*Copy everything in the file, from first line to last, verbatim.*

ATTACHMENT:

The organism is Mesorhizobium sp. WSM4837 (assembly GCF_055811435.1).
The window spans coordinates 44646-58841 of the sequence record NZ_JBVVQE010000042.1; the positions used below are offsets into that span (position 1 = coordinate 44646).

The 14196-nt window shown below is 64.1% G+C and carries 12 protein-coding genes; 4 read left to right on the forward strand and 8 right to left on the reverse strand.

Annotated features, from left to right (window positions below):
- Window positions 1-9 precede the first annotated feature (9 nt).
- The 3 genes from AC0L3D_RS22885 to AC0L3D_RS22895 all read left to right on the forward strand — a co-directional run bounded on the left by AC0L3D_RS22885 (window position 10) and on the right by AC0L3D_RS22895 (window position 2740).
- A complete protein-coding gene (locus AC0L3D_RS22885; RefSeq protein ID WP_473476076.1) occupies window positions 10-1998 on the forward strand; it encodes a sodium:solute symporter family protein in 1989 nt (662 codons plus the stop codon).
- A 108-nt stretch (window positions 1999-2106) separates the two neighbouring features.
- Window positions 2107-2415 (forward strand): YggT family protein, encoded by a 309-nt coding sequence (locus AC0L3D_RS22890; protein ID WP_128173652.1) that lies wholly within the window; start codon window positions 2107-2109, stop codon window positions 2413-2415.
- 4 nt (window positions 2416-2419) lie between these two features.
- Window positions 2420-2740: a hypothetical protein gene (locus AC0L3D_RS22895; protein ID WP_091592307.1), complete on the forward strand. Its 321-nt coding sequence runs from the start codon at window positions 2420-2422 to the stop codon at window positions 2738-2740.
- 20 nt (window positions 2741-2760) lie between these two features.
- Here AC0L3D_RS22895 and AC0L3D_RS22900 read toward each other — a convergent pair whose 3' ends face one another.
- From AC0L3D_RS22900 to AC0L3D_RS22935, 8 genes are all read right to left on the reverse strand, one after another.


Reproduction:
The organism is Mesorhizobium sp. WSM4837 (assembly GCF_055811435.1).
The window spans coordinates 44646-58841 of the sequence record NZ_JBVVQE010000042.1; the positions used below are offsets into that span (position 1 = coordinate 44646).

The 14196-nt window shown below is 64.1% G+C and carries 12 protein-coding genes; 4 read left to right on the forward strand and 8 right to left on the reverse strand.

Annotated features, from left to right (window positions below):
- Window positions 1-9 precede the first annotated feature (9 nt).
- The 3 genes from AC0L3D_RS22885 to AC0L3D_RS22895 all read left to right on the forward strand — a co-directional run bounded on the left by AC0L3D_RS22885 (window position 10) and on the right by AC0L3D_RS22895 (window position 2740).
- A complete protein-coding gene (locus AC0L3D_RS22885; RefSeq protein ID WP_473476076.1) occupies window positions 10-1998 on the forward strand; it encodes a sodium:solute symporter family protein in 1989 nt (662 codons plus the stop codon).
- A 108-nt stretch (window positions 1999-2106) separates the two neighbouring features.
- Window positions 2107-2415 (forward strand): YggT family protein, encoded by a 309-nt coding sequence (locus AC0L3D_RS22890; protein ID WP_128173652.1) that lies wholly within the window; start codon window positions 2107-2109, stop codon window positions 2413-2415.
- 4 nt (window positions 2416-2419) lie between these two features.
- Window positions 2420-2740: a hypothetical protein gene (locus AC0L3D_RS22895; protein ID WP_091592307.1), complete on the forward strand. Its 321-nt coding sequence runs from the start codon at window positions 2420-2422 to the stop codon at window positions 2738-2740.
- 20 nt (window positions 2741-2760) lie between these two features.
- Here AC0L3D_RS22895 and AC0L3D_RS22900 read toward each other — a convergent pair whose 3' ends face one another.
- From AC0L3D_RS22900 to AC0L3D_RS22935, 8 genes are all read right to left on the reverse strand, one after another.